White House Science Chief Wants to Nullify Next Pandemic Within 100 Days
Eric Lander, founding director of the Broad Institute of MIT and Harvard and newly appointed science adviser for the White House, said in a recent interview that he wants to have an available vaccine that can fight the next pandemic in about 100 days after recognizing the initial outbreak.
The nation’s top science adviser believes the country’s renewed enthusiasm for science may pave the way for plug-and-play vaccines that can nullify the next pandemic before it starts.
“This is a moment in so many ways, not just health, that we can rethink fundamental assumptions about what’s possible and that’s true of climate and energy and many areas,” Lander said in an interview with The Associated Press.
Lander, whose official role is director of the Office of Science and Technology Policy, notes that he is currently not focused on the coronavirus disease 2019 (COVID-19) pandemic but rather on lessons gained from COVID-19 that could be applied to another health crisis.
“It was amazing at one level that we were able to produce highly effective vaccines in less than a year, but from another point of view you’d say, ‘Boy, a year’s a long time,’” Lander said.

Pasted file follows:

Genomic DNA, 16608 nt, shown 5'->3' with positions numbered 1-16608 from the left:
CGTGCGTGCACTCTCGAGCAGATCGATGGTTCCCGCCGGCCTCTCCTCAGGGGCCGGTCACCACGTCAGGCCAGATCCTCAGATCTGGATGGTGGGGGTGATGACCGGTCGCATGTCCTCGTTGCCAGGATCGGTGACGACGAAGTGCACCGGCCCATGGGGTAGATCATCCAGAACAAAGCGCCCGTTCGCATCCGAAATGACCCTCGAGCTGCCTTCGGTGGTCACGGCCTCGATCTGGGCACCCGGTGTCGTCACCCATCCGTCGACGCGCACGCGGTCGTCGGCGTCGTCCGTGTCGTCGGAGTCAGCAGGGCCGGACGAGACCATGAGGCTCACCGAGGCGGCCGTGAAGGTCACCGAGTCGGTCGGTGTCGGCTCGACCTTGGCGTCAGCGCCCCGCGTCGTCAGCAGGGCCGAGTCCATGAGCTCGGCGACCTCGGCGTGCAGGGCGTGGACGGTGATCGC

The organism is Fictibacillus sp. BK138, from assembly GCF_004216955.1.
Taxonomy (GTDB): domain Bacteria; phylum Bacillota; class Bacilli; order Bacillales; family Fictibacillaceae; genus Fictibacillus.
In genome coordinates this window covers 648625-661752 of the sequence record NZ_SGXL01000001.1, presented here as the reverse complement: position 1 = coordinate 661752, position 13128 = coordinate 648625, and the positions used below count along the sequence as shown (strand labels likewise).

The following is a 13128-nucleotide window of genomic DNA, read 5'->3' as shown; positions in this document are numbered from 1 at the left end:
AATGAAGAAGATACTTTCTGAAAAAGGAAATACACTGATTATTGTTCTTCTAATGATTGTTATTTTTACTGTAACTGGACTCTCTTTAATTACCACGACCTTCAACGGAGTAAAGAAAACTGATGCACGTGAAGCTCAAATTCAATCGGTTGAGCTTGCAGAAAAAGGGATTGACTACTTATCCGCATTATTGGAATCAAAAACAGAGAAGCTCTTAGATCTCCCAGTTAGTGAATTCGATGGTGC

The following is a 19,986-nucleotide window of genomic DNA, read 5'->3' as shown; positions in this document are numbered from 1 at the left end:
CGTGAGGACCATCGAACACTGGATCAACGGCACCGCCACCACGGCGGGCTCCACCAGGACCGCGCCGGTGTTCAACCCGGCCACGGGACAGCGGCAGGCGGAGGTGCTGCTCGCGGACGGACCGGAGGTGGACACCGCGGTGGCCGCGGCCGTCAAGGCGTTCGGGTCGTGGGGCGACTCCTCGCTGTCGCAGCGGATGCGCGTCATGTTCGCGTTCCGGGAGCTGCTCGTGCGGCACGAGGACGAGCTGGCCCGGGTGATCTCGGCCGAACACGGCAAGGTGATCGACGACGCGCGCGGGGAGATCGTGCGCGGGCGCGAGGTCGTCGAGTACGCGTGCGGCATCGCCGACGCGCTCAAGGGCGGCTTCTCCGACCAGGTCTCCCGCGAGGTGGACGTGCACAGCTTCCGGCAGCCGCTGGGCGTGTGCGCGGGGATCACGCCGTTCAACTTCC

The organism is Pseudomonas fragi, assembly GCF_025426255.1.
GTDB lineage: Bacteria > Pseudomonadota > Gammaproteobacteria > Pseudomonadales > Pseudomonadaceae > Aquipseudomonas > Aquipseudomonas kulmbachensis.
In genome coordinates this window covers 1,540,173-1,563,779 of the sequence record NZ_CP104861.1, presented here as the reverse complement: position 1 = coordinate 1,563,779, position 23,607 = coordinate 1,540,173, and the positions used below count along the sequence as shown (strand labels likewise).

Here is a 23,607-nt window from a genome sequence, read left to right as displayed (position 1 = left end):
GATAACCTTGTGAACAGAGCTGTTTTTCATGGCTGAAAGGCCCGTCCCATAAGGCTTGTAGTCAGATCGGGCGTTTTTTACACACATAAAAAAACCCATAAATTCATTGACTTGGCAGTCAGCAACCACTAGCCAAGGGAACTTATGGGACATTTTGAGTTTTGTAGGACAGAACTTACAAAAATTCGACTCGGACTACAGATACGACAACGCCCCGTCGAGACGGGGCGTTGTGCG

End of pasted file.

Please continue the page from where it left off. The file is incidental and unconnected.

To accomplish the 100-day target for vaccine readiness, scientists are in the process of developing “all-purpose ready-to-go platform technologies” for vaccine candidates that can be employed for future novel viral outbreaks. These “plug-and-play” vaccines can undergo the necessary research in record time, having the foundation already laid out for them well in advance. Rather than employing the germ or virus itself to develop the vaccine, these platform technologies rely on messenger RNA, allowing scientists to simply add the genetic code for the virus when the time comes.
In addition to using these vaccine candidates to combat the next potential global pandemic, Lander pondered how this technology could play a role in cancer treatment.
“Maybe the same sort of experience about moving so much faster than we thought is applicable to cancer,” Lander said. He added that the pandemic, along with its increased utilization of telehealth platforms, has created “a world where we rearrange a lot of things” to arrive at a patient-centered approach to care.
On Tuesday, the US Department of Health and Human Services‘ (HHS) Biomedical Advanced Research and Development Authority (BARDA) announced the launch of a program to initiate the development of similar technologies for future pandemics. Under the initiative, the BARDA Division of Research, Innovation, and Ventures (DRIVe) will lend support to BARDA Ventures in collaboration with the Global Health Investment Corporation. BARDA Ventures agreed to provide GHIC with $50 million over five years and a potential $500 million over 10 years.
Xavier Becerra, HHS Secretary, noted that the BARDA Ventures partnership represents “an innovative, cost-effective approach” that places the nation “on a better path to take on the next public health crisis and improve US health care.” DRIVe director, Sandeep Patel, added that the new program engages entrepreneurial organizations and research communities “further to make an immediate impact on global health security.”